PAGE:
VCP-NV: Configure and Manage Logical Virtual Private Networks – SSL VPN-Plus

by admin

As stated in the administration guide, NSX supports a number of different types of VPN. These are:

  • SSL VPN-Plus – To allow end users to connect to applications/services
  • IPSec VPN – Providing connectivity between sites
  • L2 VPN – Allows you to configure a tunnel between sites in order to ‘stretch’ L2 networks

This post will look specifically at giving an overview of configuring SSL VPN-Plus – look out for an upcoming post covering the other two types of VPN.

Configuring SSL VPN-Plus

There are a number of steps required to get SSL VPN-Plus set up. The first is to enable SSL on an interface on the edge router. To do so, in the settings for the edge router, go to the SSL VPN-Plus tab:


First of all, the server settings need to be configured. Select ‘Server Settings’, then click Change, and select the interface to use, the port and the encryption type:


Next, an IP pool needs to be created. When a user successfully connects to the VPN, they will be assigned an address from the pool. Select ‘IP Pools’ from the menu on the left of the screen, and configure an appropriate range:


With the IP Pool created, next a Private Network needs to be added.  The Private Network settings determine which networks a user can access once connected to the VPN.  Select the ‘Private Networks’ menu iten, then click the green plus symbol to begin adding a new private network:


All the networks that the VPN users will need access to should be added:


Next, the authentication methods need to be configured. Click the ‘Authentication’ menu item.  Click the green ‘plus’ icon to add an authentication server. There are different options for the type of authentication server to add. These are Active Directory, LDAP, Radius, RSA-ACE and LOCAL. For the purposes of this article I will be using local authentication:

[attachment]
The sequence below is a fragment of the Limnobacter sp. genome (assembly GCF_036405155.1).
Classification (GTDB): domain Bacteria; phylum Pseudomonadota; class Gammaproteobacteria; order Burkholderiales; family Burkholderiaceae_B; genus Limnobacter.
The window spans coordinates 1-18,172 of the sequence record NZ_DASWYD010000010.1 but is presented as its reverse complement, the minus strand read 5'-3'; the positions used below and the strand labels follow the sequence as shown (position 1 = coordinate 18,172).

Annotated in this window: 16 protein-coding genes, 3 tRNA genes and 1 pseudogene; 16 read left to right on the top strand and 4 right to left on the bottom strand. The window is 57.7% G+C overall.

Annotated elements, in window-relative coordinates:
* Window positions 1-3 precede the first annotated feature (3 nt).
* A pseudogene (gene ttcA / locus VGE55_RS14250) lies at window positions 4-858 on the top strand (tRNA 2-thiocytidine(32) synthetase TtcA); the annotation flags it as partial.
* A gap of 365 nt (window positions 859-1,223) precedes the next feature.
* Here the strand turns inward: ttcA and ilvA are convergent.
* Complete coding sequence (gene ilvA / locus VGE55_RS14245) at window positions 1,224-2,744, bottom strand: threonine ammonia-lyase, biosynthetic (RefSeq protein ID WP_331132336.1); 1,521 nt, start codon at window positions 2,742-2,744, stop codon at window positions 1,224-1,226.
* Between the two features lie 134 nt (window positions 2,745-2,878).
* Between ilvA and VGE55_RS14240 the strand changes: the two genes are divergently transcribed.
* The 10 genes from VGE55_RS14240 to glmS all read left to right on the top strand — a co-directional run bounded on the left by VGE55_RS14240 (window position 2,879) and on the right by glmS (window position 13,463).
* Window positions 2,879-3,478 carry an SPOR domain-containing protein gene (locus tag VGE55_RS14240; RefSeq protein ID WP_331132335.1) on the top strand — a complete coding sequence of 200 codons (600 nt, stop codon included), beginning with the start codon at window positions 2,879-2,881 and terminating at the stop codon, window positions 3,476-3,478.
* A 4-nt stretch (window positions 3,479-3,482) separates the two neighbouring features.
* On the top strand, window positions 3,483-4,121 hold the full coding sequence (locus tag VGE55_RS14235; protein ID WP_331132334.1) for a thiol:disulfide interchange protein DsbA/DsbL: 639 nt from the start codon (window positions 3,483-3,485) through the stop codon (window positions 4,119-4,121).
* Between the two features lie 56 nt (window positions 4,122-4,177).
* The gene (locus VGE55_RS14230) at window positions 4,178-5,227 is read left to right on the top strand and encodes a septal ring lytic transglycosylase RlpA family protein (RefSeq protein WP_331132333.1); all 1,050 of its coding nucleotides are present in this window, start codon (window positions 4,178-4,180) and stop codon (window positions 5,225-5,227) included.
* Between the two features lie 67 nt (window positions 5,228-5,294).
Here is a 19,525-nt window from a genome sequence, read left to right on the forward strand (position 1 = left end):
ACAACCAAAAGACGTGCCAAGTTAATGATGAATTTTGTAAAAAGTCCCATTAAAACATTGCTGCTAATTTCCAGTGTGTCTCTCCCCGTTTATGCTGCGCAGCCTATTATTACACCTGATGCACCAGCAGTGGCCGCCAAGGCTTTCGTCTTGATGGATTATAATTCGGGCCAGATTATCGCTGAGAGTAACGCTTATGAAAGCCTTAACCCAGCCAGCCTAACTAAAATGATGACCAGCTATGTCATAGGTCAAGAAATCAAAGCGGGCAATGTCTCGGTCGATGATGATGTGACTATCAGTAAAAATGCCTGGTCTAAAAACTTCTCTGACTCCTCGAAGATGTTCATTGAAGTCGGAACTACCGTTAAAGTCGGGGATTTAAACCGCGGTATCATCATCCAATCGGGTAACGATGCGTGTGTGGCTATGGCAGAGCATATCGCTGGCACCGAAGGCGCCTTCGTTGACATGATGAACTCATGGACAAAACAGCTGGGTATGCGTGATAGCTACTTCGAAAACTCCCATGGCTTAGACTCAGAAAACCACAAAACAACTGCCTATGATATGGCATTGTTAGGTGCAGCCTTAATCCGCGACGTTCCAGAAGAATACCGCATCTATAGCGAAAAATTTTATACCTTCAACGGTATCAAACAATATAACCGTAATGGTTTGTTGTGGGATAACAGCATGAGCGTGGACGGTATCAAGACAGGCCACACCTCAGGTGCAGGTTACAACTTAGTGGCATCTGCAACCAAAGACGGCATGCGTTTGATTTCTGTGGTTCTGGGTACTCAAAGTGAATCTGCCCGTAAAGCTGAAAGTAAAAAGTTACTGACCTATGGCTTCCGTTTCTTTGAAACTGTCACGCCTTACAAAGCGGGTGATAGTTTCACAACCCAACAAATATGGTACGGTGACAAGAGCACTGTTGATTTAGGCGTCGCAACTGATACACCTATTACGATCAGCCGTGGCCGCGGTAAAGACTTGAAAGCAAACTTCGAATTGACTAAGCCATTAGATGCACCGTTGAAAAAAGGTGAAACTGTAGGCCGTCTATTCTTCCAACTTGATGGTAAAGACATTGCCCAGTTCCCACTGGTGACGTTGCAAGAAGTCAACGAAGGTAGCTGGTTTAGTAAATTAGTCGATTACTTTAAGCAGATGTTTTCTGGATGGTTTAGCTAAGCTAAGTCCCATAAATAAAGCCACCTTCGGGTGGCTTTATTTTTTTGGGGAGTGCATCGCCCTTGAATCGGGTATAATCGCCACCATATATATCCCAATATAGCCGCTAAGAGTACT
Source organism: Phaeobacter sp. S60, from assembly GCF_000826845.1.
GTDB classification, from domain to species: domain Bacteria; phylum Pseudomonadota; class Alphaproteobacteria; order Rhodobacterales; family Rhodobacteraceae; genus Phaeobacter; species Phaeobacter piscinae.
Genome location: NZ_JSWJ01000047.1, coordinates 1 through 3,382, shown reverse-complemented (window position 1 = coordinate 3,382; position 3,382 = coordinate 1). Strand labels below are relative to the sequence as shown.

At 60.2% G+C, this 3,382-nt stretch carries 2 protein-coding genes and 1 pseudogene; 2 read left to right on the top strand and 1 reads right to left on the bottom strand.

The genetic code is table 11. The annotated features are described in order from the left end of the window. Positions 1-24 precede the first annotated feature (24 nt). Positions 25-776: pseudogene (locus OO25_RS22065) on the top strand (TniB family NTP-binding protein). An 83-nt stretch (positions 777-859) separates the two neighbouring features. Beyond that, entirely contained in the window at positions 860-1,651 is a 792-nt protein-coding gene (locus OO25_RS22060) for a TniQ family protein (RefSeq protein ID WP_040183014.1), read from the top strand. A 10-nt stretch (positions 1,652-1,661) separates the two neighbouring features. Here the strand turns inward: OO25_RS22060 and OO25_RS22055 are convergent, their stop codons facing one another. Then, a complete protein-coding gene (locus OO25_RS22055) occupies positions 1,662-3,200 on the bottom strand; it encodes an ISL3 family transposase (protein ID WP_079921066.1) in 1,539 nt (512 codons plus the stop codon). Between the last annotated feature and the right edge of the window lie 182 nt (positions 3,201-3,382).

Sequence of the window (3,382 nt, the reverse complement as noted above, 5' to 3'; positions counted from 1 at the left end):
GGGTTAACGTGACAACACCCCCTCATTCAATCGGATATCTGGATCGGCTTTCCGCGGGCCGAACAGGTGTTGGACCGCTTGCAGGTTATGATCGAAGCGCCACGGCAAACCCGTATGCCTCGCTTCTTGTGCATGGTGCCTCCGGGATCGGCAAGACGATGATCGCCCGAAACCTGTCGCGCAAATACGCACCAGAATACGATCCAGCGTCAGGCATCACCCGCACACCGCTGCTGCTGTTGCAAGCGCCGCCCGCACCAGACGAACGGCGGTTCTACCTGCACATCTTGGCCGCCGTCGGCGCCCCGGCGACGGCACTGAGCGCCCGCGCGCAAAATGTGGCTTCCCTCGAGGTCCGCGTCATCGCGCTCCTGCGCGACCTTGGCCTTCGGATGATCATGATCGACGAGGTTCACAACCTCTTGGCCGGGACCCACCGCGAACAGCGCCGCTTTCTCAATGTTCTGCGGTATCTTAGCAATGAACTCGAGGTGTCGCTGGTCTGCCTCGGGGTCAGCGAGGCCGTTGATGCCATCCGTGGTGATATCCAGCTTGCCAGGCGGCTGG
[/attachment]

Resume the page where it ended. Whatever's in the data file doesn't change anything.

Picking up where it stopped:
As I have chosen to use local authentication I need to create a user. To do so, head to the ‘Users’ menu item, where you can add local users.

After configuring the authentication settings, the next step is to add an Installation Package.  This is the endpoint client software that will be deployed to the remote user. Click on the ‘Installation Package’ menu item. As always, click the green ‘plus’ symbol to add a new package. In the new window, name the package, add the gateway address and configure the OS specific settings:


At this point we have configured the interface, an IP pool, private network, authentication settings and configured an installation package to be deployed. With this lot done, we’re ready to enable the SSL VPN-Plus service. On the ‘Dashboard’ menu item, click the ‘Enable’ button:


You can test the service by pointing a browser to the ip address /DNS name of the interface on which the VPN service is enabled. You should be presented with a web page:


From here you can log in and download the installation package. Once installed, this software will be used to allow you to connect to the VPN.

Configure Web Access SSL VPN-Plus

SSL VPN-Plus Web Access allows users to access published resources without the need to have a client installed.

Assuming that configuration for SSL VPN-Plus is in place (see the section above), all that needs to be done is to create the ‘Web Resource’. Go to the ‘Web Resource’ menu item, then click the green ‘plus’ to begin adding a web resource:


This has been a fairly quick run through of setting up SSL VPN-Plus, but has gone over all the main configuration tasks to get it up and running. There are other configuration options available, such as being able to configure logon and log off scripts, session time out settings, logging and compression amongst others. There is also an option to customize the log on page presented when connecting with a browser. Here’s my updated version – 🙂 :


Luckily, there’s an option to return it to the default colour scheme! Next post, I’ll look at the other VPN types available with NSX – IPSec VPN and L2 VPN.

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